Technology Beats Capital - Sharing the Carbon Price Burden in Federal Europe
44 Pages Posted: 6 Mar 2020
Date Written: February 6, 2020
Passing federal environmental policy reform is a challenge as the approval of interest groups such as consumers and state-level governments is often a prerequisite. Among others, the burden sharing's progressivity has a large impact on reform approval. We investigate how carbon tax payments by states to a federal authority are influenced by differences in technological emission intensity and wealth and show how they can turn out to be at the expense of poor states. We show that a uniform federal carbon tax that is endorsed by all states with equal per capita transfers can theoretically put a higher burden on poorer states than richer states. The opposite applies for transfers based on historical emissions (sovereignty transfers) which reduce the burden of emission-intensive states. We test our results numerically in a general equilibrium model with a vertical federalism governance structure calibrated to the European Union. Our simulations show that a federal minimum emissions tax with sovereignty transfers is twice as high as for equal per capita transfers and also has a progressive effect.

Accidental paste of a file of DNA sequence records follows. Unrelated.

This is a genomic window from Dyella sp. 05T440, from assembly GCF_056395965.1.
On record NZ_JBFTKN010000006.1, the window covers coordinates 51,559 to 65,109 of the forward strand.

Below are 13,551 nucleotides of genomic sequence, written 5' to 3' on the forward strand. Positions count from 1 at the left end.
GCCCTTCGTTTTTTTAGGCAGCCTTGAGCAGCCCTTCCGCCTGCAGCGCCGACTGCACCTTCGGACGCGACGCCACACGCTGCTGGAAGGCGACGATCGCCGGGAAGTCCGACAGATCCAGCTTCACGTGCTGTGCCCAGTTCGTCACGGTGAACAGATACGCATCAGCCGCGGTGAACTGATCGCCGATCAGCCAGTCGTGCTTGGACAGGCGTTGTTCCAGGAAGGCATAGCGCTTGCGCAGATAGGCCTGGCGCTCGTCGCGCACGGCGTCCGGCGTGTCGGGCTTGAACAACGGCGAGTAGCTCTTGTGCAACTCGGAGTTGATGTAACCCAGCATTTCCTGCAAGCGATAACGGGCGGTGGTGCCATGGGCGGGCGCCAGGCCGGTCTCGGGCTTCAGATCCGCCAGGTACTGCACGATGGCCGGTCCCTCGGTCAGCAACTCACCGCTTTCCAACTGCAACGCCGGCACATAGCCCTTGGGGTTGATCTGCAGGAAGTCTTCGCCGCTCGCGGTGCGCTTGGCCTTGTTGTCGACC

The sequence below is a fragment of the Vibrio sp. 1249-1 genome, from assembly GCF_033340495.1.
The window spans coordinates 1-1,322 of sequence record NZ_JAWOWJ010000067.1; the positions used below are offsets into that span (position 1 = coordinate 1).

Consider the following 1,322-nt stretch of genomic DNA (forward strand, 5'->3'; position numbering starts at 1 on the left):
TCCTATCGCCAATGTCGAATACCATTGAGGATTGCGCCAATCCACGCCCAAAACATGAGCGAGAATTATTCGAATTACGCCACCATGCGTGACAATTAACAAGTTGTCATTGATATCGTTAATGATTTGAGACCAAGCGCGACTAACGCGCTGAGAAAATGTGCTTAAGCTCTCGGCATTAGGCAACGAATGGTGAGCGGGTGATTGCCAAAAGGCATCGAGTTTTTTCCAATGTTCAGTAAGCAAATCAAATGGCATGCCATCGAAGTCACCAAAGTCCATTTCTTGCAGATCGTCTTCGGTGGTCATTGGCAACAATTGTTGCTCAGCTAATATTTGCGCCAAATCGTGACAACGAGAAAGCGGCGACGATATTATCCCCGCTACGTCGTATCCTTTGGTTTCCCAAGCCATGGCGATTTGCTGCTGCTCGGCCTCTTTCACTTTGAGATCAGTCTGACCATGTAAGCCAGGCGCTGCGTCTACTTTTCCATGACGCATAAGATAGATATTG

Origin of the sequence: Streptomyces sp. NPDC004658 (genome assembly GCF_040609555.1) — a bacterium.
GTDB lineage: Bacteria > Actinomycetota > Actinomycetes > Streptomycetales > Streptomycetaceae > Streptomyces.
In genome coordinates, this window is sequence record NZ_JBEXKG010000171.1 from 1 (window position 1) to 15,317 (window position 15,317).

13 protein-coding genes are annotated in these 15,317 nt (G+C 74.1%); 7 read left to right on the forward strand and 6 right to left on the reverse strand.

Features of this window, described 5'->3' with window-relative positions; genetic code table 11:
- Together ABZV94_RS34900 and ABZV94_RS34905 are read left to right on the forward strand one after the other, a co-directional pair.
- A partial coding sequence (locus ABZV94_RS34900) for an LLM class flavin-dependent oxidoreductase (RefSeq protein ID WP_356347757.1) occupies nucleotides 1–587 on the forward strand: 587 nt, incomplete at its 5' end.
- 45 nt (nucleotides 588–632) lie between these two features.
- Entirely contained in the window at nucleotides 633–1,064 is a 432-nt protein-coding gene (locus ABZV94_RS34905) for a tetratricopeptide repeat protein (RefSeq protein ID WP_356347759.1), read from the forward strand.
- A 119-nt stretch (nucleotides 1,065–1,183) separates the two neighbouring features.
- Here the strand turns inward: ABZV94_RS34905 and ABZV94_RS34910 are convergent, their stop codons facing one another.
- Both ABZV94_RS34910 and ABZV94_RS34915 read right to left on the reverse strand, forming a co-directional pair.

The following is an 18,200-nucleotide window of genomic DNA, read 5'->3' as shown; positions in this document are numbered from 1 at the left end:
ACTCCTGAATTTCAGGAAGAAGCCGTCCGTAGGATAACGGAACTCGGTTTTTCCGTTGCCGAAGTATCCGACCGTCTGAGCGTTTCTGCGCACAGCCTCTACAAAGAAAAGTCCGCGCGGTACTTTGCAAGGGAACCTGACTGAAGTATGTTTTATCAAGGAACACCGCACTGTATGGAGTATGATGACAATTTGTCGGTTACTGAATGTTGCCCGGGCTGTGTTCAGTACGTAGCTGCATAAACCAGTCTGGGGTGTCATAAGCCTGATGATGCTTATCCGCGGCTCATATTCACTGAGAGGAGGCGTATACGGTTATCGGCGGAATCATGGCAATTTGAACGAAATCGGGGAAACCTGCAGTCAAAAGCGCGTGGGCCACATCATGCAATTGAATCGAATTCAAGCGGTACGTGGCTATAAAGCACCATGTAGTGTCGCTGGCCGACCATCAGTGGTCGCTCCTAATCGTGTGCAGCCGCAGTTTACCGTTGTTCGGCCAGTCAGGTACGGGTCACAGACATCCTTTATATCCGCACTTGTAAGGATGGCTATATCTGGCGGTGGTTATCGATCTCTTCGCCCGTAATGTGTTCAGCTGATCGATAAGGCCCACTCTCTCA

Keywords: Emission Regulation, Federalism, Unanimity, Transfers, Pareto-improving policy, European Union
JEL Classification: H77, H23, Q58, H87, H62
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